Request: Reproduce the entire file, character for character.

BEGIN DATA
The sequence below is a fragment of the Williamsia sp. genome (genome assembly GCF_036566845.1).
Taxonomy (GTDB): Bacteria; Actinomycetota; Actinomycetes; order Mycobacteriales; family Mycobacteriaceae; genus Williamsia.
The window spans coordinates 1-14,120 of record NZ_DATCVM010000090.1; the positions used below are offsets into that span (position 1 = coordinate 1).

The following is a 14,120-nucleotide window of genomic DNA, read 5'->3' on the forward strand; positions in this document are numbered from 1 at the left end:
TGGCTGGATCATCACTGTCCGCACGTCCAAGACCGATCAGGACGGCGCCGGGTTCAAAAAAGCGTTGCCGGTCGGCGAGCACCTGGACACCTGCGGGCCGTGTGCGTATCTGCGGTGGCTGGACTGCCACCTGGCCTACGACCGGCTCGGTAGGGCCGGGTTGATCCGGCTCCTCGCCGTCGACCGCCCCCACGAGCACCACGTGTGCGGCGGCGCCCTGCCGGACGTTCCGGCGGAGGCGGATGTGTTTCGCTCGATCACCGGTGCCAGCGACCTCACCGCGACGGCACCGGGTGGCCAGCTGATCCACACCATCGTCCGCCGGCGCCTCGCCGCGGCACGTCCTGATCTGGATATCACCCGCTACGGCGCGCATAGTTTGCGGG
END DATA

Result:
The sequence below is a fragment of the Williamsia sp. genome (genome assembly GCF_036566845.1).
Taxonomy (GTDB): Bacteria; Actinomycetota; Actinomycetes; order Mycobacteriales; family Mycobacteriaceae; genus Williamsia.
The window spans coordinates 1-14,120 of record NZ_DATCVM010000090.1; the positions used below are offsets into that span (position 1 = coordinate 1).

The following is a 14,120-nucleotide window of genomic DNA, read 5'->3' on the forward strand; positions in this document are numbered from 1 at the left end:
TGGCTGGATCATCACTGTCCGCACGTCCAAGACCGATCAGGACGGCGCCGGGTTCAAAAAAGCGTTGCCGGTCGGCGAGCACCTGGACACCTGCGGGCCGTGTGCGTATCTGCGGTGGCTGGACTGCCACCTGGCCTACGACCGGCTCGGTAGGGCCGGGTTGATCCGGCTCCTCGCCGTCGACCGCCCCCACGAGCACCACGTGTGCGGCGGCGCCCTGCCGGACGTTCCGGCGGAGGCGGATGTGTTTCGCTCGATCACCGGTGCCAGCGACCTCACCGCGACGGCACCGGGTGGCCAGCTGATCCACACCATCGTCCGCCGGCGCCTCGCCGCGGCACGTCCTGATCTGGATATCACCCGCTACGGCGCGCATAGTTTGCGGG